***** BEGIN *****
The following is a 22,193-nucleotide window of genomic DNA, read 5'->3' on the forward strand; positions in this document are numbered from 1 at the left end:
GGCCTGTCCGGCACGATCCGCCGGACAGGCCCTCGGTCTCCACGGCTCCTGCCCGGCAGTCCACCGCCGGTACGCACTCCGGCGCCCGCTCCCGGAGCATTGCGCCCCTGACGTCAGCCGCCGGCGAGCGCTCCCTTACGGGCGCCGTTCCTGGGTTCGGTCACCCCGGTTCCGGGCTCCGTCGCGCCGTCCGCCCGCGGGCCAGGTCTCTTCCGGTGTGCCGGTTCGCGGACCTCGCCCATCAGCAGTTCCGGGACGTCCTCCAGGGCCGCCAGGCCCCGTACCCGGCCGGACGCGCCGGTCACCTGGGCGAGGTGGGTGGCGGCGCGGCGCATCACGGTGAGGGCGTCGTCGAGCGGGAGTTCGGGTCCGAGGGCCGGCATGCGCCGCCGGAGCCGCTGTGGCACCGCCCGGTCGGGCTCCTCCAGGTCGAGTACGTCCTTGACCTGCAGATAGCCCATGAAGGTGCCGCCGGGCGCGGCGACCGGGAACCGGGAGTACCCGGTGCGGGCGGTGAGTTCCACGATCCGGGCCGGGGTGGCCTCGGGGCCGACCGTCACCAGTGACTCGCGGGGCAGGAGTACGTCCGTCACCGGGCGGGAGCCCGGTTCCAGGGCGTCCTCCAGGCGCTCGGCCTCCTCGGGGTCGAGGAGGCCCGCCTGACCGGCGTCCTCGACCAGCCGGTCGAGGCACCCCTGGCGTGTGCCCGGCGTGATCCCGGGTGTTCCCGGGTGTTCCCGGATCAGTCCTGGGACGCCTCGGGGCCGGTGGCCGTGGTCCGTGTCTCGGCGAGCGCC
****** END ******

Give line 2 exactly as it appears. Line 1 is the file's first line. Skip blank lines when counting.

GGCCTGTCCGGCACGATCCGCCGGACAGGCCCTCGGTCTCCACGGCTCCTGCCCGGCAGTCCACCGCCGGTACGCACTCCGGCGCCCGCTCCCGGAGCATTGCGCCCCTGACGTCAGCCGCCGGCGAGCGCTCCCTTACGGGCGCCGTTCCTGGGTTCGGTCACCCCGGTTCCGGGCTCCGTCGCGCCGTCCGCCCGCGGGCCAGGTCTCTTCCGGTGTGCCGGTTCGCGGACCTCGCCCATCAGCAGTTCCGGGACGTCCTCCAGGGCCGCCAGGCCCCGTACCCGGCCGGACGCGCCGGTCACCTGGGCGAGGTGGGTGGCGGCGCGGCGCATCACGGTGAGGGCGTCGTCGAGCGGGAGTTCGGGTCCGAGGGCCGGCATGCGCCGCCGGAGCCGCTGTGGCACCGCCCGGTCGGGCTCCTCCAGGTCGAGTACGTCCTTGACCTGCAGATAGCCCATGAAGGTGCCGCCGGGCGCGGCGACCGGGAACCGGGAGTACCCGGTGCGGGCGGTGAGTTCCACGATCCGGGCCGGGGTGGCCTCGGGGCCGACCGTCACCAGTGACTCGCGGGGCAGGAGTACGTCCGTCACCGGGCGGGAGCCCGGTTCCAGGGCGTCCTCCAGGCGCTCGGCCTCCTCGGGGTCGAGGAGGCCCGCCTGACCGGCGTCCTCGACCAGCCGGTCGAGGCACCCCTGGCGTGTGCCCGGCGTGATCCCGGGTGTTCCCGGGTGTTCCCGGATCAGTCCTGGGACGCCTCGGGGCCGGTGGCCGTGGTCCGTGTCTCGGCGAGCGCC